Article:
With a smaller and lower voltage NiMH battery and an inverter to step the voltage up to 500V, the new model is more powerful (2 seconds faster in 0 to 96 km/h acceleration) and is 15% more fuel efficient than the previous generation Prius, with 60 mpg (4.7 L/100km) city and 51 mpg (5.5 L/100km) highway (according to the EPA). As the EPA city test is more consistent with downtown Manhattan than it is with most suburban driving, your mileage may vary. When driven appropriately, commuting and mixed suburban drivers are reporting realistic mileages of 45 to 50 mpg (6.3 to 5.7 L/100km). See also [1] (http://www.usatoday.com/money/autos/2004-02-03-hybridmileage_x.htm)

The display shows mileage bars for each five minute segment of driving and this can encourage economical driving. The display also indicates instantaneous milage, which is useful for detecting when the vehicle has switched from electric-only to electric plus ICE. At this time it can usually be advantageous to accelerate rather than lug the vehicle, in an attempt to get to a more favorable location or speed range for electric-only mode.

The vehicle is classified as a SULEV (Super Ultra Low Emissions Vehicle), 90% cleaner than conventional gasoline-only automobiles. It comes with an Advanced Technology Partial Zero Emission Vehicle (AT-PZEV) certification by CARB (California Air Resources Board).

As an interesting side note, a $2,200 option package offered in Japan for the 2004 model gives it the ability to perform parallel parking by the on-board computer. Eighty percent of the Prius buyers in Japan have chosen this option. The system is not intelligent, though, so it is very limited. [2] (http://www.cnn.com/2004/TECH/ptech/01/15/car.selfpark.ap/index.html)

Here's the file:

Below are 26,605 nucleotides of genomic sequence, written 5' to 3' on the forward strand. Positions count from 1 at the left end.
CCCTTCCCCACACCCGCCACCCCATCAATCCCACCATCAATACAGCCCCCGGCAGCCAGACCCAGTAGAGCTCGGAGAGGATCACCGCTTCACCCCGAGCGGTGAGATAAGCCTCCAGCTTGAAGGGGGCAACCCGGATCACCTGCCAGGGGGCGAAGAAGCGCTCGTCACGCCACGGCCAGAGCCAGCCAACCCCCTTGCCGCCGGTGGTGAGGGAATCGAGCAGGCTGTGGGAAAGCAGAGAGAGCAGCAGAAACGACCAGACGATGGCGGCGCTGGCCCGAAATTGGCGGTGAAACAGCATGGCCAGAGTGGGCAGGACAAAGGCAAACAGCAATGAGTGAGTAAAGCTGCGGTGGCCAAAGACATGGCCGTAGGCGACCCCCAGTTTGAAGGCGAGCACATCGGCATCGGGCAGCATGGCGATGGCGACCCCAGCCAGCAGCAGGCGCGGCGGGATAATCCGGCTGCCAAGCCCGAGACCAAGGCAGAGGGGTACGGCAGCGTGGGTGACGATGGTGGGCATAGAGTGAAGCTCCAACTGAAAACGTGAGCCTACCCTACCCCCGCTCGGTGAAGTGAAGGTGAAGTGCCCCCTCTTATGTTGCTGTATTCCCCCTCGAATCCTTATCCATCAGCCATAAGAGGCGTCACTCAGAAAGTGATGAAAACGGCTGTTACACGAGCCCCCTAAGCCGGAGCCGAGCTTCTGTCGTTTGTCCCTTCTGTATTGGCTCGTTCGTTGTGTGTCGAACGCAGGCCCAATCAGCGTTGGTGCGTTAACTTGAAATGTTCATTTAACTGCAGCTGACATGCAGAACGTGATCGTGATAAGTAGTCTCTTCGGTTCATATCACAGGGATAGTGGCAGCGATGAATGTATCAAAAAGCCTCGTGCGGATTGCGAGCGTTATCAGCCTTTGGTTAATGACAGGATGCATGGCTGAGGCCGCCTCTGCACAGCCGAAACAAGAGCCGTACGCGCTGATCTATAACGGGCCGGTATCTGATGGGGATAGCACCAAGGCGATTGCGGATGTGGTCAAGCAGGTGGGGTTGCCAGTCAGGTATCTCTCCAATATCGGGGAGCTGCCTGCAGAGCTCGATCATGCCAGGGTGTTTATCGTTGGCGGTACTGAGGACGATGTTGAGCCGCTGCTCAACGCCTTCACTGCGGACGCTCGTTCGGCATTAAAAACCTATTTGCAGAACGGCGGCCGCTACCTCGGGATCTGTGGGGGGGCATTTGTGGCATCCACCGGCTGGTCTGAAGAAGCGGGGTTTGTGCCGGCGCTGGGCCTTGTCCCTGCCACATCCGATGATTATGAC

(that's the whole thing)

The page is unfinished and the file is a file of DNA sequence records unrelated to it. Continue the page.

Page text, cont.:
When the vehicle is started it will operate for seven seconds before starting the engine. This can allow you to remove the vehicle from a garage before starting and so reduce the pollution in the house. Unfortunately it is much too quick to start the engine in most cases, as in some locations a complete downslope trip could be made without starting the ICE engine - actually putting energy into the battery. The Asian and European version of this vehicle provide a button labelled "EV" that maintains stealth mode after startup under most low load conditions. The US model has a nonfunctional blank button, although it is supported internally by the computer. While some have speculated that it was not been included in the interest of retaining the warranted battery life (100,000 miles in US 150,000 in California and several other states), engineers who note that EV mode is automatically overridden when the battery is only partially depleted have disputed that. In addition to information at online discussion groups, the PRIUS+ Project (http://www.priusplus.org) offers instructions for do-it-yourselfers who wish to enable the button, and aftermarket components provider Coastal Electronic Technologies (http://www.coastaletech.com/) offers a kit.

Evolving from the button project, The California Cars Initiative (http://www.calcars.org) converted a Prius in 2004, adding larger batteries, and private companies EDrive Systems (http://www.edrivesystems.com/) in the USA and Amberjac Projects (http://www.plugin-hybrid.com) in the UK announced plans to sell conversion kits in 2006. CalCars initiated efforts to promote fleet purchases of plug-in hybrids to be built by automakers, and documented the emissions benefits of plug-in hybrids not only on California's clean power grid but also on the national (50% coal-fueled) power grid.